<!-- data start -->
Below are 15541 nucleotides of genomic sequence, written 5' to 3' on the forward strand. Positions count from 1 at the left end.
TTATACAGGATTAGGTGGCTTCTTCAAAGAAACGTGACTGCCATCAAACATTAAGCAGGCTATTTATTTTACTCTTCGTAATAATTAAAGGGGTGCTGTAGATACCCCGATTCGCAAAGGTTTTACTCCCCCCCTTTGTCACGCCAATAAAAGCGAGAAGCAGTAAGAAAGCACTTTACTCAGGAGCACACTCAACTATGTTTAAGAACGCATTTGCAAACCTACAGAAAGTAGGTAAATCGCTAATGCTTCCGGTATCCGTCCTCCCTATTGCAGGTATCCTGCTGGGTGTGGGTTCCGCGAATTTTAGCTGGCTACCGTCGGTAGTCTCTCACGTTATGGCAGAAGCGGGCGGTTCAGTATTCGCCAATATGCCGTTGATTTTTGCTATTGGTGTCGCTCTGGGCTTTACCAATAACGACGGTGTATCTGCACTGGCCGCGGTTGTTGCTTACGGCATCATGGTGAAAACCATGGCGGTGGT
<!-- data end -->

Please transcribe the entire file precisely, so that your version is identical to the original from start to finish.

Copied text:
Below are 15541 nucleotides of genomic sequence, written 5' to 3' on the forward strand. Positions count from 1 at the left end.
TTATACAGGATTAGGTGGCTTCTTCAAAGAAACGTGACTGCCATCAAACATTAAGCAGGCTATTTATTTTACTCTTCGTAATAATTAAAGGGGTGCTGTAGATACCCCGATTCGCAAAGGTTTTACTCCCCCCCTTTGTCACGCCAATAAAAGCGAGAAGCAGTAAGAAAGCACTTTACTCAGGAGCACACTCAACTATGTTTAAGAACGCATTTGCAAACCTACAGAAAGTAGGTAAATCGCTAATGCTTCCGGTATCCGTCCTCCCTATTGCAGGTATCCTGCTGGGTGTGGGTTCCGCGAATTTTAGCTGGCTACCGTCGGTAGTCTCTCACGTTATGGCAGAAGCGGGCGGTTCAGTATTCGCCAATATGCCGTTGATTTTTGCTATTGGTGTCGCTCTGGGCTTTACCAATAACGACGGTGTATCTGCACTGGCCGCGGTTGTTGCTTACGGCATCATGGTGAAAACCATGGCGGTGGT